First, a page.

Toshiba announces UK nuclear deal
15 January 2014
Toshiba Corp of Japan has agreed to buy 60% of the NuGen UK nuclear joint venture between GDF Suez of France and Spain's Iberdrola for £102m. The deal involves the construction by Toshiba's Westinghouse subsidiary of three AP1000 nuclear reactors with a combined capacity of 3.4 gigawatts (GW) at the Moorside site in West Cumbria, next to the Sellafield nuclear complex.
The reactor at the Sizewell B nuclear plant was also supplied by Westinghouse
The first reactor is due to come online in 2024, Toshiba said in a Tokyo press conference.
Toshiba is the second large Japanese engineering group to become involved in the UK nuclear programme. In 2012, Hitachi bought into the Horizon project to build new nuclear power stations in Gloucestershire and Anglesey.
Under the preliminary deal announced on January 14, the Japanese group will buy Iberdrola's entire 50% stake for £85m and a further 10% from GDF Suez for £17m. The French utility will retain a 40% stake in NuGen and will run the site, which is expected to provide 7% of the UK's electricity needs.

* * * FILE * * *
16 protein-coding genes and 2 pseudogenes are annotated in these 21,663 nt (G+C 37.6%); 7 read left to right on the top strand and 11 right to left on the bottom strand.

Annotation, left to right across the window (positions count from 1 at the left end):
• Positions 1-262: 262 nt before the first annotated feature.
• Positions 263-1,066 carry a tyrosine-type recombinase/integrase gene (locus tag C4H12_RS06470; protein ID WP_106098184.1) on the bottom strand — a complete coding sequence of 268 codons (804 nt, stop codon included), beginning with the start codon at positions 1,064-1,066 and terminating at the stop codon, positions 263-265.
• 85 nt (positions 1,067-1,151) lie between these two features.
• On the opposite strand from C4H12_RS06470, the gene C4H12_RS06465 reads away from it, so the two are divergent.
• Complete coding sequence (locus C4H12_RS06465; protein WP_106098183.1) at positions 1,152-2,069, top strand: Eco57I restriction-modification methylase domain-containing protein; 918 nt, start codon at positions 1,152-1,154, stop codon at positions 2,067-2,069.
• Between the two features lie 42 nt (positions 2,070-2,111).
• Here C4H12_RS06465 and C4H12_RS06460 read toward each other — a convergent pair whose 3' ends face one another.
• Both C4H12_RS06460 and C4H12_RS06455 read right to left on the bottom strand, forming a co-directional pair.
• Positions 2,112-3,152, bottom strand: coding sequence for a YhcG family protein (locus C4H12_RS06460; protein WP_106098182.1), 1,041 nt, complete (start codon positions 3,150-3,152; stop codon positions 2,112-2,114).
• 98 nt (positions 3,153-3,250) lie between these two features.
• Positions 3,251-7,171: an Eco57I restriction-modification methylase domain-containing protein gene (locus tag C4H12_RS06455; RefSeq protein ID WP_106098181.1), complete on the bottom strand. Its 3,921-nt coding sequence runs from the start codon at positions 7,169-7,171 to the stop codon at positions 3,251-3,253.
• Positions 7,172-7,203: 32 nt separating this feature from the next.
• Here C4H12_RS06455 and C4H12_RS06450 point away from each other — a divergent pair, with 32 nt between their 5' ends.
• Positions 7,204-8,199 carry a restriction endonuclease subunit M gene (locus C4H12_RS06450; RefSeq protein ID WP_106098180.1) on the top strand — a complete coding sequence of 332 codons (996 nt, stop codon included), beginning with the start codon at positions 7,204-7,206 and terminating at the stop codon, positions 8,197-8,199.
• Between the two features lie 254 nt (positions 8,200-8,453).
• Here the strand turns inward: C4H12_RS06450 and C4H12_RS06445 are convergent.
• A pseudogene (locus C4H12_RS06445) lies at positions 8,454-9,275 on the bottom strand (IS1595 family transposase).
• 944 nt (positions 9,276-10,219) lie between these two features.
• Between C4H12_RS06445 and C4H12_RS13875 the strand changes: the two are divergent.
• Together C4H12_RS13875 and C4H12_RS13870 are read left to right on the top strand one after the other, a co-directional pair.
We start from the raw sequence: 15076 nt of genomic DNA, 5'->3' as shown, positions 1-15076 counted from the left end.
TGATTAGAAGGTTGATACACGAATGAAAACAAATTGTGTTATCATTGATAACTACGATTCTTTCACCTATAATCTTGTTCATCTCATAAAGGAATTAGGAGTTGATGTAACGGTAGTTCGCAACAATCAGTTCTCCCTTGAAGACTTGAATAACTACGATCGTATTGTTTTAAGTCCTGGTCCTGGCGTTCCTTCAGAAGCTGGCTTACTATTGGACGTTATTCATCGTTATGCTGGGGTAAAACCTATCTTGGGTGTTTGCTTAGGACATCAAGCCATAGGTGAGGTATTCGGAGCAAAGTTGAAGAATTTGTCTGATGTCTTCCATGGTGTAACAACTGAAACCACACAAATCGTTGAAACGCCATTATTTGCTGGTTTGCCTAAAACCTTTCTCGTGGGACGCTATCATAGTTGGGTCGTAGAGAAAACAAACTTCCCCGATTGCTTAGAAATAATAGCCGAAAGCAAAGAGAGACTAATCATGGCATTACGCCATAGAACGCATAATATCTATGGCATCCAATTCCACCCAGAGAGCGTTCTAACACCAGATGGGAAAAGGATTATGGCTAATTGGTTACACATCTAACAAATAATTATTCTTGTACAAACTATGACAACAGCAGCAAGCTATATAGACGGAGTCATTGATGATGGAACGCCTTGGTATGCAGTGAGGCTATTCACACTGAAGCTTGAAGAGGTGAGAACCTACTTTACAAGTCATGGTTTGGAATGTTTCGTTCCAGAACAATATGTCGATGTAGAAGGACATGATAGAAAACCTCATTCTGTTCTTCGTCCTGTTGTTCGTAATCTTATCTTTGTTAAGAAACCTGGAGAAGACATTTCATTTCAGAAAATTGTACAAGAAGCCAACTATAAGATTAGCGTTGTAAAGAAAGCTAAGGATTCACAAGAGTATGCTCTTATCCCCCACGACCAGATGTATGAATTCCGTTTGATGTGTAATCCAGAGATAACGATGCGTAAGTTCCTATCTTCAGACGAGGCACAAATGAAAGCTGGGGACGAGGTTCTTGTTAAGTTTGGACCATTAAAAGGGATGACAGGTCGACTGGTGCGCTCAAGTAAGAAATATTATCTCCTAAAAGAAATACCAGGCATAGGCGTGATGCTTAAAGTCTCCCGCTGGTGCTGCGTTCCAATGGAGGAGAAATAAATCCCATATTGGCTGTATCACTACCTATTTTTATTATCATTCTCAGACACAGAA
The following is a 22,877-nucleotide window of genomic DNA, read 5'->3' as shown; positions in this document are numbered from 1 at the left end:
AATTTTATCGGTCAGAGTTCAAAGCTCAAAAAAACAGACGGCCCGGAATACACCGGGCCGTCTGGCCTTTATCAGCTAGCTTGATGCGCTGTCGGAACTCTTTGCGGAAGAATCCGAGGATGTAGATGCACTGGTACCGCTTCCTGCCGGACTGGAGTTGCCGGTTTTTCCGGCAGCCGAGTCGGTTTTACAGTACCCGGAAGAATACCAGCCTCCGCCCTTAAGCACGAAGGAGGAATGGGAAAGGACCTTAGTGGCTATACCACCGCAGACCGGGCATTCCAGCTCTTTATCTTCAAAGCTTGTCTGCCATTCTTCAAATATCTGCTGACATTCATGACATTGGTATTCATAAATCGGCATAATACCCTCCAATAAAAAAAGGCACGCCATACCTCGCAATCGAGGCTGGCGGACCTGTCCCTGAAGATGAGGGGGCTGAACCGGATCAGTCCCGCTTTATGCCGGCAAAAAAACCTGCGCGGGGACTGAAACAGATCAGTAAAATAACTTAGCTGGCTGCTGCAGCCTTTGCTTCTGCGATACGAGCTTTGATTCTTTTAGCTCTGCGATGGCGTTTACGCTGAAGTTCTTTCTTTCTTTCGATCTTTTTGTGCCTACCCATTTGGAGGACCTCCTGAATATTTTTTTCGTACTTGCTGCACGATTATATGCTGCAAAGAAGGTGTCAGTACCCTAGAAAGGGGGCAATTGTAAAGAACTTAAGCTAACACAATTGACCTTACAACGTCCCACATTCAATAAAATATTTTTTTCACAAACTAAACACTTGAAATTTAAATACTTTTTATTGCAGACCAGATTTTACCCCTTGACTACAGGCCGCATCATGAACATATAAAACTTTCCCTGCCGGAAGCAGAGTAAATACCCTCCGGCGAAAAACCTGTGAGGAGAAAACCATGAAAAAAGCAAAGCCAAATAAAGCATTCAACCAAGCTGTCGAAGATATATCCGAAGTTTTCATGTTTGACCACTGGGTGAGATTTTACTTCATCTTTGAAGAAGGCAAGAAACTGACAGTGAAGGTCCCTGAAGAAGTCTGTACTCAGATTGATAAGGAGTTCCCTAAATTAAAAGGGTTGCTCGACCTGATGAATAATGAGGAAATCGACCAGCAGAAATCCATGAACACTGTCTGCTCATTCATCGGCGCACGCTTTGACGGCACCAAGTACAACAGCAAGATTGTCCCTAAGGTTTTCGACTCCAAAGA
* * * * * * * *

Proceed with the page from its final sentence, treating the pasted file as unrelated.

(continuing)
Westinghouse said the reactor construction programme will create thousands of jobs over the next decade and a large proportion of supply chain contracts will go to UK companies.
Westinghouse Springfields, a nuclear fuel manufacturing company based in Preston, Lancashire, will produce the fuel to be used in Westinghouse's reactors.
Jeffrey Benjamin, senior vice-president of nuclear power plants at Westinghouse, said, “This project supports the UK government’s policy for new nuclear development – the timetable to operation, financial robustness, proven technology and the project’s overall benefit to the UK economy.
"The global expertise and commitment of Toshiba, Westinghouse’s world-leading technology vendor status and GDF Suez’s pioneering expertise as a European nuclear operator are a powerful combination. We know that this plant design is the right choice for the future, the right choice for Cumbria and the UK."
"The announcement by NuGen and Toshiba and Westinghouse shows that the UK is an attractive destination for investors in new nuclear," UK Energy Minister Michael Fallon said in a statement.
AP1000 reactors are already being built in China, but will require UK regulatory approval before construction can commence at Moorside. The company expects to obtain Generic Design Assessment (GDA) approval in mid-2016, Westinghouse's AP1000 Programme Director, Simon Marshall, said.
France's EDF and minority Chinese partners are the most advanced nuclear new build project in the UK, with site preparation works concluded and GDA approval secured for the planned Hinkley Point C plant in Somerset.
The UK government announced in October the preliminary terms of a deal to guarantee EDF a minimum price for electricity to be produced from its Hinkley Point C, and similar deals are due to be negotiated for the Horizon and NuGen projects.
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